CoreLogic is reporting that its July home price index was up 3.8 percent from July 2011 — that’s the biggest increase since 2006, and July is the fifth consecutive month with an increase. So good news there.

This is interesting: When you take distressed sales out of the mix, home prices were up more — 4.3 percent from July to July.

It seems that distressed sales are having a greater influence on prices in 2012 than they were in 2011.

That means one of two things: Either there are more short sales and REOs this year than last, or the prices of those distressed homes are noticeably lower (or both).

You might think that it must be the former — that the foreclosure pipeline is back in action, so we’re seeing more of those on the market. But foreclosures have been dropping dramatically in Virginia, while short sales have been rising slightly.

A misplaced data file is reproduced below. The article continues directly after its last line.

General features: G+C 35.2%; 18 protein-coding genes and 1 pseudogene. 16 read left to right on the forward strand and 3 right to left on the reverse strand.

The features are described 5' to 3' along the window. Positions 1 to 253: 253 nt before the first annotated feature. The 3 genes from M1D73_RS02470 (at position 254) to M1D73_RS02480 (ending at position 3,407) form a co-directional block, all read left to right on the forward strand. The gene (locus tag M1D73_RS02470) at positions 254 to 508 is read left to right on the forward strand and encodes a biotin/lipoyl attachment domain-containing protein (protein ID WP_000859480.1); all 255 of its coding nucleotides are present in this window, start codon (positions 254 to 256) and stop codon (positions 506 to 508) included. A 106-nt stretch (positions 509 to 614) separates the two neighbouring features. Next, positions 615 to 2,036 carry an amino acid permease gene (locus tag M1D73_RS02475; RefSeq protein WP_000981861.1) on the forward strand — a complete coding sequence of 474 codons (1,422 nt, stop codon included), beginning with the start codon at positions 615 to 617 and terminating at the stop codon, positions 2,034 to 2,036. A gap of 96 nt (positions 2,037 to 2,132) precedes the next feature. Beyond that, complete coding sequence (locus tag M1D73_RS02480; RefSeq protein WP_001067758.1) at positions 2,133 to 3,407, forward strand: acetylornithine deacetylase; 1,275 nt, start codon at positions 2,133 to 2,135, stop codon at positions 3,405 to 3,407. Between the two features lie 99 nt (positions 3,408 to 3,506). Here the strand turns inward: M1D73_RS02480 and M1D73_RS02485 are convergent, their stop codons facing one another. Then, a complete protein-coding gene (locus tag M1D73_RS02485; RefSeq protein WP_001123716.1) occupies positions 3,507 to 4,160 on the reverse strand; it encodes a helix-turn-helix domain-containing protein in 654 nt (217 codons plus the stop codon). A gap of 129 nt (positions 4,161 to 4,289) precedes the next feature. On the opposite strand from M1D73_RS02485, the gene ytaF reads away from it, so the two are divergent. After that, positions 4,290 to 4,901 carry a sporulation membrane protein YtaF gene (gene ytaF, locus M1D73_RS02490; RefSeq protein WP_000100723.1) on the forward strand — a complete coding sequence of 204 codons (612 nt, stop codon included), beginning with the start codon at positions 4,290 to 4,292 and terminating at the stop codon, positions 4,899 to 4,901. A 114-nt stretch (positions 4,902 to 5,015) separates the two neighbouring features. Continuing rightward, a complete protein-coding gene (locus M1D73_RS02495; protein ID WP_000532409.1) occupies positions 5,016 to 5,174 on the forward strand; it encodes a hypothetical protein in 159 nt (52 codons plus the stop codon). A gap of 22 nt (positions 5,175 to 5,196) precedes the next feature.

So it would seem that the prices of distressed homes are significantly lower than those of ‘regular’ homes; they aren’t keeping pace with the rest of the market improvement.

If that trend continues — distressed sales being priced lower and lower compared to the rest of the market — it’s going to start acting like an anchor on the recovery. It’s something worth keeping an eye on.

The good news is that less and less of that distressed share comes from foreclosures, which typically are priced lower than short sales. (Not to mention that many of those REOs are falling into disrepair.) So the price disparity might not widen much further.